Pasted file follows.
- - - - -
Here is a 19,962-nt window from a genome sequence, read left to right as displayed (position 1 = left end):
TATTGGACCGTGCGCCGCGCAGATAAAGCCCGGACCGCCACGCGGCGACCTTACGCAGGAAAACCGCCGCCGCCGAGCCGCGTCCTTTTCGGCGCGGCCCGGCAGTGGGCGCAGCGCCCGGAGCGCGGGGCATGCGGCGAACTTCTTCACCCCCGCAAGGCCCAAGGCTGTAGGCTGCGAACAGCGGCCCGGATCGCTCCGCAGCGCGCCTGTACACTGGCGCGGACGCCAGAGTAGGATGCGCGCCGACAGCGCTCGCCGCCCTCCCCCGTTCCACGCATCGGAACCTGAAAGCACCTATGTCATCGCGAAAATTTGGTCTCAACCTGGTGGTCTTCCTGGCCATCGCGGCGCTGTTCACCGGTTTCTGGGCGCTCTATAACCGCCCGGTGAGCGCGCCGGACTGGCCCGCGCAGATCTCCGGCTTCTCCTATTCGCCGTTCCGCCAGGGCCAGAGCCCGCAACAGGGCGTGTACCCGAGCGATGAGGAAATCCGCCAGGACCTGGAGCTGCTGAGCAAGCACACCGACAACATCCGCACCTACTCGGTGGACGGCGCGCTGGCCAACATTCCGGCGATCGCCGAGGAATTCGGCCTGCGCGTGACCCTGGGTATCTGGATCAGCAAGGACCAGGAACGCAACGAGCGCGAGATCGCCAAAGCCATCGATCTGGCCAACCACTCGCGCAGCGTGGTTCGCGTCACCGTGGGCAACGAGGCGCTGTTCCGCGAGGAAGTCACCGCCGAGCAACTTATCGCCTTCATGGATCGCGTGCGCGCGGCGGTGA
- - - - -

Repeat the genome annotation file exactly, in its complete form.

Here is a 19,962-nt window from a genome sequence, read left to right as displayed (position 1 = left end):
TATTGGACCGTGCGCCGCGCAGATAAAGCCCGGACCGCCACGCGGCGACCTTACGCAGGAAAACCGCCGCCGCCGAGCCGCGTCCTTTTCGGCGCGGCCCGGCAGTGGGCGCAGCGCCCGGAGCGCGGGGCATGCGGCGAACTTCTTCACCCCCGCAAGGCCCAAGGCTGTAGGCTGCGAACAGCGGCCCGGATCGCTCCGCAGCGCGCCTGTACACTGGCGCGGACGCCAGAGTAGGATGCGCGCCGACAGCGCTCGCCGCCCTCCCCCGTTCCACGCATCGGAACCTGAAAGCACCTATGTCATCGCGAAAATTTGGTCTCAACCTGGTGGTCTTCCTGGCCATCGCGGCGCTGTTCACCGGTTTCTGGGCGCTCTATAACCGCCCGGTGAGCGCGCCGGACTGGCCCGCGCAGATCTCCGGCTTCTCCTATTCGCCGTTCCGCCAGGGCCAGAGCCCGCAACAGGGCGTGTACCCGAGCGATGAGGAAATCCGCCAGGACCTGGAGCTGCTGAGCAAGCACACCGACAACATCCGCACCTACTCGGTGGACGGCGCGCTGGCCAACATTCCGGCGATCGCCGAGGAATTCGGCCTGCGCGTGACCCTGGGTATCTGGATCAGCAAGGACCAGGAACGCAACGAGCGCGAGATCGCCAAAGCCATCGATCTGGCCAACCACTCGCGCAGCGTGGTTCGCGTCACCGTGGGCAACGAGGCGCTGTTCCGCGAGGAAGTCACCGCCGAGCAACTTATCGCCTTCATGGATCGCGTGCGCGCGGCGGTGA